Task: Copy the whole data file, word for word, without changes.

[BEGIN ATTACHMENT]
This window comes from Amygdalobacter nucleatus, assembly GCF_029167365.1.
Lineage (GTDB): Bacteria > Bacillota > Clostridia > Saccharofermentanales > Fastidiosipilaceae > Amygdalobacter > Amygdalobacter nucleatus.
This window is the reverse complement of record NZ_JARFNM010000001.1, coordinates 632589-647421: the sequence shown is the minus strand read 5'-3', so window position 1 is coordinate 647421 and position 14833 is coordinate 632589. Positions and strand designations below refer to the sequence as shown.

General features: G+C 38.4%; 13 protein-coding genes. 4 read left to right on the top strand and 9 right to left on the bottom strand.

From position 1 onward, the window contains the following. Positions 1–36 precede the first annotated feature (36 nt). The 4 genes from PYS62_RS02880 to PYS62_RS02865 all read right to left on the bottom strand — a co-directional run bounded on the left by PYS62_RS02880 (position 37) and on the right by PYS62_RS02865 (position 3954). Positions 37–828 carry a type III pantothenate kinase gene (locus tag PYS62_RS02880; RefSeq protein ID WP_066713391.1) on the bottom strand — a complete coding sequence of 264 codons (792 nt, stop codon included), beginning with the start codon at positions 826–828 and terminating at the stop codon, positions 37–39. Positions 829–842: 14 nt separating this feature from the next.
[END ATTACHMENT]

This window comes from Amygdalobacter nucleatus, assembly GCF_029167365.1.
Lineage (GTDB): Bacteria > Bacillota > Clostridia > Saccharofermentanales > Fastidiosipilaceae > Amygdalobacter > Amygdalobacter nucleatus.
This window is the reverse complement of record NZ_JARFNM010000001.1, coordinates 632589-647421: the sequence shown is the minus strand read 5'-3', so window position 1 is coordinate 647421 and position 14833 is coordinate 632589. Positions and strand designations below refer to the sequence as shown.

General features: G+C 38.4%; 13 protein-coding genes. 4 read left to right on the top strand and 9 right to left on the bottom strand.

From position 1 onward, the window contains the following. Positions 1–36 precede the first annotated feature (36 nt). The 4 genes from PYS62_RS02880 to PYS62_RS02865 all read right to left on the bottom strand — a co-directional run bounded on the left by PYS62_RS02880 (position 37) and on the right by PYS62_RS02865 (position 3954). Positions 37–828 carry a type III pantothenate kinase gene (locus tag PYS62_RS02880; RefSeq protein ID WP_066713391.1) on the bottom strand — a complete coding sequence of 264 codons (792 nt, stop codon included), beginning with the start codon at positions 826–828 and terminating at the stop codon, positions 37–39. Positions 829–842: 14 nt separating this feature from the next.